Physical Activity May Help With ‘Chemo Brain’ in Breast Cancer

Moderate-to-vigorous exercise before and during chemotherapy for breast cancer may help with cancer-related cognitive decline, highlighting the importance of physical activity throughout treatment.

Patients with breast cancer who completed at least 150 minutes of moderate-to-vigorous physical activity per week before and during chemotherapy had better cognitive function once they completed treatment.

The benefit of physical activity related to cognitive function persisted for six months after chemotherapy completion, according to the study published in the Journal of Clinical Oncology.

“Cancer-related cognitive decline is a growing clinical concern and it's very common, most patients will experience some degree of cognitive deficits throughout their cancer experience. … We call it chemo brain. It's important for us to identify methods of preventing this decline, if possible. And, ideally, those methods will be cost effective and easy for patients to do,” Elizabeth Salerno, an assistant professor of surgery in the division of public health sciences at Washington State University School of Medicine in St. Louis, Missouri, said in an interview with CURE®. Salerno was the lead author on the study and also holds a post doctorate in kinesiology with an emphasis in exercise psychology.

Cancer-related cognitive decline, or “chemo brain,” can present differently depending on the patient, according to Salerno. Common symptoms include fogginess, difficulty concentrating and forgetfulness.

In the study, Salerno and other researchers measured physical activity and cognitive function before and during chemotherapy, and then six months after treatment was completed. “We saw a robust association between high levels of pre-chemotherapy physical activity, as well as maintaining high levels of physical activity during chemotherapy, with better cognitive function over time,” Salerno explained.

Some of the most common methods of physical activity reported by patients from the study included walking, household chores and gardening. “I think that really speaks to opportunities to be physically active in a patient's daily life.There are numerous ways to increase activity levels that don't necessarily have to look like the traditional exercise regimen,” she added, noting that patients with cancer who are considering starting a new exercise regimen should consult with their physician first.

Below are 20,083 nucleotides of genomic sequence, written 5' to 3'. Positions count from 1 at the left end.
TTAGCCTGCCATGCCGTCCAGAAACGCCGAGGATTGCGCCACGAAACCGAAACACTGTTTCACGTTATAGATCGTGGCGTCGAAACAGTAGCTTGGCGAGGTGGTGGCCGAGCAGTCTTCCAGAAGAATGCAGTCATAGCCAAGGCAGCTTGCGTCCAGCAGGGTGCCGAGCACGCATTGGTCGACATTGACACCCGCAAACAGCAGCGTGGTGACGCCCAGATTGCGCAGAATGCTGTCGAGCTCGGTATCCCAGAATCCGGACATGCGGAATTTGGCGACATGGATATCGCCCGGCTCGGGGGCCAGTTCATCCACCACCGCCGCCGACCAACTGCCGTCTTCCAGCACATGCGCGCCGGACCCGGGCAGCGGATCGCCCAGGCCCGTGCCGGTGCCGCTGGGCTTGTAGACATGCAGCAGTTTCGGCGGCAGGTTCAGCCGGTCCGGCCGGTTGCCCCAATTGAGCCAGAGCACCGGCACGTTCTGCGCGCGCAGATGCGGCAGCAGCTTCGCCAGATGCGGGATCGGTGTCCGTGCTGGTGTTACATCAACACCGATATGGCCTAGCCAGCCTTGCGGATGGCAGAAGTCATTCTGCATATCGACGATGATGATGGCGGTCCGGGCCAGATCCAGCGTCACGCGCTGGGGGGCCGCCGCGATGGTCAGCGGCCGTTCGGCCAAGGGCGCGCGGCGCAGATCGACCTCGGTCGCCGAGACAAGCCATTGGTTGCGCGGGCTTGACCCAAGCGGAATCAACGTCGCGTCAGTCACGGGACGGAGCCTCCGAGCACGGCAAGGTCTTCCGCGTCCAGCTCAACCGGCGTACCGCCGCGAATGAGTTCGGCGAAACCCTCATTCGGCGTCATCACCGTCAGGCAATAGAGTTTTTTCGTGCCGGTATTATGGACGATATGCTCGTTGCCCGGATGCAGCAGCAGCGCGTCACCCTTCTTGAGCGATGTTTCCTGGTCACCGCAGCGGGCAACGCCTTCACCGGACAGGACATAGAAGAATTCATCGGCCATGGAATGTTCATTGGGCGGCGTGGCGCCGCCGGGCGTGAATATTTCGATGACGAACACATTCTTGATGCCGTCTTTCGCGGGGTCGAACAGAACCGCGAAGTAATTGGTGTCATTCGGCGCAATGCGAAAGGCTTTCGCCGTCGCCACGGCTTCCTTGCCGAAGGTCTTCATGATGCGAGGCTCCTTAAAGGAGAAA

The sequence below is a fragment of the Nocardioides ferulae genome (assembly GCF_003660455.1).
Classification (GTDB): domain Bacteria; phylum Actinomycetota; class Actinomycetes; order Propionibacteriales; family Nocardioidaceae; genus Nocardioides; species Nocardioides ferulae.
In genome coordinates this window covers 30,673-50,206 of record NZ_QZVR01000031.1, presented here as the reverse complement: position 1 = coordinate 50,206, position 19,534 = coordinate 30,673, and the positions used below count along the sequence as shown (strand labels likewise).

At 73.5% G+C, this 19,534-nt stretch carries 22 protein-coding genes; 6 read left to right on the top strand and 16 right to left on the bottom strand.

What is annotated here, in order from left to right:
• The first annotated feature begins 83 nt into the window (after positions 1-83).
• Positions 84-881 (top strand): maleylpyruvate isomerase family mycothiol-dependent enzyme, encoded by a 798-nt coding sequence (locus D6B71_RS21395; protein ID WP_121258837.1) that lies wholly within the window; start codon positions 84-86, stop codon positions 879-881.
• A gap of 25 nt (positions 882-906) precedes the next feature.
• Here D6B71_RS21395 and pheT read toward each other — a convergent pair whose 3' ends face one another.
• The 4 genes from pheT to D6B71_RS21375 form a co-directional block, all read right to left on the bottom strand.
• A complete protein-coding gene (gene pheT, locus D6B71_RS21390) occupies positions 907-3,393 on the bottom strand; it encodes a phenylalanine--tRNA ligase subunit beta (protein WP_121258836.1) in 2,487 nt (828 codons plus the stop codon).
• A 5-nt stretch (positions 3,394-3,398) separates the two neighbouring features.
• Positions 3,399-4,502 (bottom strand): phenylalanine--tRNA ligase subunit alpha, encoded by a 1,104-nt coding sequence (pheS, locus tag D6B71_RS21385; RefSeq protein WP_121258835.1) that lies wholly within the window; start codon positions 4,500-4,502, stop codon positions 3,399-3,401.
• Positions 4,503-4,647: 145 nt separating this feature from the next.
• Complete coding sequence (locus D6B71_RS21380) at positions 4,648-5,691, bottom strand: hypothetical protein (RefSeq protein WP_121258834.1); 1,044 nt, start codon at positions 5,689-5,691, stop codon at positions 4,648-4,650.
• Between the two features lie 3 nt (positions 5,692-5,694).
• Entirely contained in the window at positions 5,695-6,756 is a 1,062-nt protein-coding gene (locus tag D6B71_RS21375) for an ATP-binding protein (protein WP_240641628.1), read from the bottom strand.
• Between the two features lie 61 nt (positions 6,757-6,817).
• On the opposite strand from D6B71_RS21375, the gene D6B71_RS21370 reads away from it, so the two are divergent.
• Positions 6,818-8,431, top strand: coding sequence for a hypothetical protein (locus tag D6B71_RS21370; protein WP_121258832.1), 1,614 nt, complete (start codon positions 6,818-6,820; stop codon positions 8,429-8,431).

Parking farther away from the grocery store and walking up the steps instead of taking the elevator are two other ways to easily implement more exercise into daily life. Patients can also discover other ideas from their health center and survivorship program.

Salerno did note, however, that the strongest association they saw for cognition in this study was with moderate-to-vigorous physical activity. To determine the intensity of physical activity, she recommended the “talk test.” “If the patient is exercising at a moderate intensity, they can hold a conversation while they're exercising, but they can't sing. It moves to vigorous exercise is when it's difficult to still hold a conversation while exercising. So that's a nice gauge for patients to identify the intensity of their exercise,” she explained.

During COVID-19, when immunocompromised patients strive to be active in a socially distanced and safe way, Salerno recommended trying different activities. These can include using objects around the house as weights (laundry detergent bottles, soup cans, gallon water jugs) for muscle strengthening routines or playing with the dog in the backyard.

“The only other thing I should say about trying to be active in the middle of a pandemic is for patients to show themselves grace,” she concluded. “Oftentimes, as we work towards a new health behavior, our progress is never linear, so there will be setbacks. … Right now, with the pandemic, we are facing all of these challenges together, and so being patient with ourselves and others is important.”

For next steps in this study, Salerno said that randomized controlled trials would be important to confirm whether intervening with physical activity before or during chemotherapy could improve cognition.

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